Now I’m mad.  I sent this exchange off yesterday with a handwritten note to the Kyoto City Government Department of Tourism and the Kyoto Tourist Association, advising them to engage in some Administrative Guidance.  The latter organization has already told me that they are a private-sector institution, and that since this hotel is not one of their members they have no influence in this situation.  And if the city does get back to me (I’ve done this sort of thing before; government agencies in Japan have even abetted “Japanese Only” hotels), I’ll be surprised.  But I’m not letting this nasty place slide without at least notifying the authorities.  This is just one more reason why we need a law against racial discrimination.

Here come the letters I sent, scanned, plus the reply.  Click on any image to expand in your browser. Arudou Debito in Sapporo

(And a quick word to the Protest Letter Police:  I’m not in the mood to have my grammar corrected, so don’t bother; my letters below have not been proofread by native speakers, but I think they get my points across just fine.  I’m doing the best that I can, and if you think that a letter has to be perfect before it goes out, and I’m somehow “shaming the entire gaijin community” if it’s not, fuck off.  Here are the letters warts and all.)

My letter to the Hotel, Kyou no Yado Fushimi:

kyotofushimi001

My reservation, two pages, with their exclusionary rule based upon language ability:

kyotofushimi002

kyotofushimi003

The hotel’s reply:

kyotofushimi004

My letter to the Kyoto authorities:

kyotofushimi005

UPDATE:  The Kyoto authorities respond, and the hotel rescinds its exclusionary rules.

ENDS

NJ company “J Hewitt” advertises “Japanese Only” jobs in the Japan Times!

mytest

Handbook for Newcomers, Migrants, and Immigrants to Japan\Foreign Residents and Naturalized Citizens Association forming NGO\「ジャパニーズ・オンリー 小樽入浴拒否問題と人種差別」(明石書店)JAPANESE ONLY: The Otaru Hot Springs Case and Racial Discrimination in Japan
Hi Blog.  In what came as a shock to me, alert reader Rob sent me scans of yesterday’s (March 9, 2009) Japan Times Classified Ads, with three sections advertising for “Japanese Only” applicants!  See scans:

japaneseonlyjapantimesjobad2009309

Sounds a bit like a forklift operator.  But Japanese Only?

japaneseonlyjapantimesjobad20093092

“Must be bilingual”.  So then why Japanese Only?

japaneseonlyjapantimesjobad20093093

Selling soap and ear piercing products.  Okay, again, why Japanese Only?

Nice company, this J. Hewitt KK (http://www.jhewitt.co.jp/).  Seems to be run by a NJ named Jon Knight.  Feel free to drop the company a line to say how you feel at info@jhewitt.co.jp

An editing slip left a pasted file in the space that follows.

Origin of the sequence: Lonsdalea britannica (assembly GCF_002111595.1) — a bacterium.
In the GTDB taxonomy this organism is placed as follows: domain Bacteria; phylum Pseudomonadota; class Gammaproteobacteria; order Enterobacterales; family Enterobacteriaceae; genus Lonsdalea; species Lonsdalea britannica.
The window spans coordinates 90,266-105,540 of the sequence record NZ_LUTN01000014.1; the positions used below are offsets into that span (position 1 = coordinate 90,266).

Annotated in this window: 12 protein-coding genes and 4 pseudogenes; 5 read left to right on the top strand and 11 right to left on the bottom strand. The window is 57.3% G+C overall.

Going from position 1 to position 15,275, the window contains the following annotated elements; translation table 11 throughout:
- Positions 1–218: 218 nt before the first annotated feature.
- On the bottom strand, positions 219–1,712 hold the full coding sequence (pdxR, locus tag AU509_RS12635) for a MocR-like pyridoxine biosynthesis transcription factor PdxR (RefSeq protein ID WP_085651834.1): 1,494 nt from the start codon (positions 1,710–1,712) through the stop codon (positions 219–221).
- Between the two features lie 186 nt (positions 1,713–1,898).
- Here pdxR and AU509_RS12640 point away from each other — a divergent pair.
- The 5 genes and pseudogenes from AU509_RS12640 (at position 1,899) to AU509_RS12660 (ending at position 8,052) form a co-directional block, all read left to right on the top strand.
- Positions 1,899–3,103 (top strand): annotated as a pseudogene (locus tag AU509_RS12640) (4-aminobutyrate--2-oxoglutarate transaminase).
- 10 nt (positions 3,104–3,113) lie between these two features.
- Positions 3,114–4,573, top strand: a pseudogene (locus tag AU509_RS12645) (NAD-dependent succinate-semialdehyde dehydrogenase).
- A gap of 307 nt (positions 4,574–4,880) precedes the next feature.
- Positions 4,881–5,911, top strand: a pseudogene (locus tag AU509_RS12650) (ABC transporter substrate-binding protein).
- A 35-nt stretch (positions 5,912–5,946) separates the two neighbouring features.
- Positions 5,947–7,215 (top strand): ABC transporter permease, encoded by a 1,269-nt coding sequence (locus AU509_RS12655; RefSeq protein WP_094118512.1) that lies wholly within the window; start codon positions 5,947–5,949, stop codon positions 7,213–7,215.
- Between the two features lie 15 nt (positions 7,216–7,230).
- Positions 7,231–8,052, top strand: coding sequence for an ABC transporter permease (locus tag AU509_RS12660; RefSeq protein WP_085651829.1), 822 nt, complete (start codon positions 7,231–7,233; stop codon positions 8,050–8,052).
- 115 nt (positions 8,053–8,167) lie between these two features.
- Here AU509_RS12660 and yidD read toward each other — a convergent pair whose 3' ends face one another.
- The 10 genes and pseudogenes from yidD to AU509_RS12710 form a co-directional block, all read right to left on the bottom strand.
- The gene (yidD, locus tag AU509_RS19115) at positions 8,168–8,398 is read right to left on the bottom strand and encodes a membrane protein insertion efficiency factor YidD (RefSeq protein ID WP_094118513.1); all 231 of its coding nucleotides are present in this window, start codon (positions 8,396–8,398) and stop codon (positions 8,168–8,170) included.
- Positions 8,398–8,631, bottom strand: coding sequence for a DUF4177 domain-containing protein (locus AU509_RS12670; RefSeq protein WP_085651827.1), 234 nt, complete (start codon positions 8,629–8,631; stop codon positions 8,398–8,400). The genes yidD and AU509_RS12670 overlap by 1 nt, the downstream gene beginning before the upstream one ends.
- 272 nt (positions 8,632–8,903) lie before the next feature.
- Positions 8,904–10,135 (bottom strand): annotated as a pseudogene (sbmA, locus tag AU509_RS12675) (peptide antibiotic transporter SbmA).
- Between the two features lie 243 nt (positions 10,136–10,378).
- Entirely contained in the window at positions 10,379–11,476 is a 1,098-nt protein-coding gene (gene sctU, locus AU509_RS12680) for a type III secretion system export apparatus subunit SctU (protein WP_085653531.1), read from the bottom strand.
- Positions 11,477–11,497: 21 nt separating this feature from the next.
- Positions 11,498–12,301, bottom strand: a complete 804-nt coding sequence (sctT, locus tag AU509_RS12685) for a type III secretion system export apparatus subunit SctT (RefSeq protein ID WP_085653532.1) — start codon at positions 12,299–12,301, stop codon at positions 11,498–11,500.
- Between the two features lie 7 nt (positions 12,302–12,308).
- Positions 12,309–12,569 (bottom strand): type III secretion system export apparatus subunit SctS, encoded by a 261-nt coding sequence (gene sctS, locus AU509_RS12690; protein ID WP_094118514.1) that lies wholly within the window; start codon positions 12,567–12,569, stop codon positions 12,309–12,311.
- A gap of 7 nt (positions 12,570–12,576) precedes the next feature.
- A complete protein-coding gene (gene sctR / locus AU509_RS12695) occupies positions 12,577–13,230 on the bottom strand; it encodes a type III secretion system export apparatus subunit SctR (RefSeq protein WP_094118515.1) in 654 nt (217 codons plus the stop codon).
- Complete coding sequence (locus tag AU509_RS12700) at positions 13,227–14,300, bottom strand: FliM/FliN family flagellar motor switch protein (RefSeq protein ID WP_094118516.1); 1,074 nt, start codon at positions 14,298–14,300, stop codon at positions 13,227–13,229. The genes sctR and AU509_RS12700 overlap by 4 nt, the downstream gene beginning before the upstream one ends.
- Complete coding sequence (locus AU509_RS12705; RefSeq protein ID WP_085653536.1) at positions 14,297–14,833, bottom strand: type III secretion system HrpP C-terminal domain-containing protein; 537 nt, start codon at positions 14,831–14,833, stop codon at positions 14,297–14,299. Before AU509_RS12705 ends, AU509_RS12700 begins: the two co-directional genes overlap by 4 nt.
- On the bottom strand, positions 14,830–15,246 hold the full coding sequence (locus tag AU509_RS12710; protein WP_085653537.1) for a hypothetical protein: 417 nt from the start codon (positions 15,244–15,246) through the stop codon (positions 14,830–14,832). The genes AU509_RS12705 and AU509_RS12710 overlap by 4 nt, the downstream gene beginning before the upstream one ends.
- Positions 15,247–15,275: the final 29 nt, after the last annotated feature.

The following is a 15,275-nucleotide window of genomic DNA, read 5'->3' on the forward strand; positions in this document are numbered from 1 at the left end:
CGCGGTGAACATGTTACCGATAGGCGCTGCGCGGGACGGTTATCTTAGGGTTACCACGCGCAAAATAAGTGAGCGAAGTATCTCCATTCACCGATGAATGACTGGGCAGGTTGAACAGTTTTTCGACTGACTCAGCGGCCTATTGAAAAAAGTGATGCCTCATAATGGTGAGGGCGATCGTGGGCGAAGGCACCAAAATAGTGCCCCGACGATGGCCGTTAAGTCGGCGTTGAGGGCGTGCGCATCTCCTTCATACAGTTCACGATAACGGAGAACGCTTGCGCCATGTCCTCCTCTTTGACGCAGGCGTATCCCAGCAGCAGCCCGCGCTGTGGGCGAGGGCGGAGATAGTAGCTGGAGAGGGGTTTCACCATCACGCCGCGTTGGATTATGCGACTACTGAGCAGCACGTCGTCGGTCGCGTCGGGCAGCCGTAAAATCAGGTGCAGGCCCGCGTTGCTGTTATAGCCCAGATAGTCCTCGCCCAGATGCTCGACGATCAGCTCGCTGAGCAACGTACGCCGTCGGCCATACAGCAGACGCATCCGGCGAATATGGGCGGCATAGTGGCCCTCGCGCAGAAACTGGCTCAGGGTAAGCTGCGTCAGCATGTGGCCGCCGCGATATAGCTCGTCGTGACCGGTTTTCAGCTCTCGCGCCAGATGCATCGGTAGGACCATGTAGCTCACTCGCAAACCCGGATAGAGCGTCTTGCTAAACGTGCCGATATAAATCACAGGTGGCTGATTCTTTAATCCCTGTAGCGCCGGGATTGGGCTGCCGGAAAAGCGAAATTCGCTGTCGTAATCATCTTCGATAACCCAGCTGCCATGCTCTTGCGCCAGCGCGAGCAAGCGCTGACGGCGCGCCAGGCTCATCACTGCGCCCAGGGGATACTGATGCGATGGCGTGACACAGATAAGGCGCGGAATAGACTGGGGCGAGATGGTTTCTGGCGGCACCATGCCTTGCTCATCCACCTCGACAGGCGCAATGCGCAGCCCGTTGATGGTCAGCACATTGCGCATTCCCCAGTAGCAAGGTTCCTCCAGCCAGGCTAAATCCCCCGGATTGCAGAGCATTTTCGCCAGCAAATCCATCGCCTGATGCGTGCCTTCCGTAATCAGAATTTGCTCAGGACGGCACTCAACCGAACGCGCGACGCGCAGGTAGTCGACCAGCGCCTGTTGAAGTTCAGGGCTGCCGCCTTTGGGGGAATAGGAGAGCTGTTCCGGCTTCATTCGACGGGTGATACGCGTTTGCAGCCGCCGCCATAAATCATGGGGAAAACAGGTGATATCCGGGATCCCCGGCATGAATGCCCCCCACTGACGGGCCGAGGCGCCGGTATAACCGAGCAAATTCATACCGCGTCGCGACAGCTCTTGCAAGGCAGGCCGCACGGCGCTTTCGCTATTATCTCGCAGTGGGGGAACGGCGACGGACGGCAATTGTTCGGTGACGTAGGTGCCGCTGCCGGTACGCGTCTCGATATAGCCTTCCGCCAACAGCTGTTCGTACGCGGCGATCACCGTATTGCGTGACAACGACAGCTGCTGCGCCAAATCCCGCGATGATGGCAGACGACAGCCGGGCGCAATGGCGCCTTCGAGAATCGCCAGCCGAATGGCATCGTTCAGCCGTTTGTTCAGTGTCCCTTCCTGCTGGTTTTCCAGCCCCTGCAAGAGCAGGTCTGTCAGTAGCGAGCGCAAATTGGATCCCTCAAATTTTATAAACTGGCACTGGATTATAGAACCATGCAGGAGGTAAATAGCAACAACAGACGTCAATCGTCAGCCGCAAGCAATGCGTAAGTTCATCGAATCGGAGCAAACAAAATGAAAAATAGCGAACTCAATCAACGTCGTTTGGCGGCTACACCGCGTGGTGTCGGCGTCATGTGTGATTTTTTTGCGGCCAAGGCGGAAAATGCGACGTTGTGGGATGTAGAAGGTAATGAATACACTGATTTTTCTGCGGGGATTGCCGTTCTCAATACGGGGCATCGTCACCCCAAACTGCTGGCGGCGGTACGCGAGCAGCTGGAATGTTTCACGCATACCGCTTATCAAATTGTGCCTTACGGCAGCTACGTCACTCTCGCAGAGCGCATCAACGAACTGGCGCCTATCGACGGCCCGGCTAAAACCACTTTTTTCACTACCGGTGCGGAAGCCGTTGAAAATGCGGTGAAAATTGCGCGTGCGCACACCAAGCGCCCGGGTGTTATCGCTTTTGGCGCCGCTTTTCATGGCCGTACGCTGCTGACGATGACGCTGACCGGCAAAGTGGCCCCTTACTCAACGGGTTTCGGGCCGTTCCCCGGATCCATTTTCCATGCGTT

Rob also sent a message of complaint to the Japan Times.  (You can too.  Classified Ads Dept at jtad@japantimes.co.jp, and all other departments at  https://form.japantimes.co.jp/info/contact_us.html).

For by their own guidelines:

japaneseonlyjapantimesjobad20093094

Advertising jobs that discriminate by nationality may not be “offensive” to some, but they certainly may easily be construed to be illegal.  They violate Japan’s Labor Standards Law Article 3:  “An employer shall not engage in discriminatory treatment with respect to wages, working hours or other working conditions by reason of the nationality, creed or social status of any worker.”  That’s before we even get to the Japanese Constitution Article 14

I shouldn’t have to be barking about this.  I expected more from the Japan Times when it comes to promoting equality in the workplace.  Shame on them, and especially on their client.

JT, screen your advertisements and stop abetting discrimination.

Arudou Debito in Sapporo

“Japanese Only” at Tokyo Takadanobaba private-sector job placement agency

mytest

Handbook for Newcomers, Migrants, and Immigrants to Japan\Foreign Residents and Naturalized Citizens Association forming NGO\「ジャパニーズ・オンリー 小樽入浴拒否問題と人種差別」(明石書店)JAPANESE ONLY: The Otaru Hot Springs Case and Racial Discrimination in Japan

Hi Blog.  Here’s something received from a friend:  A private-sector job placement agency which explicitly says that foreign applicants cannot register (and I have telephoned to confirm, means they will not allow foreigners to apply):

The sign reads “Workers KK”.

Below, “We accept applicants for day-paid jobs, walk-ins fine.  Construction, jobs within storage facilities, transport work etc.”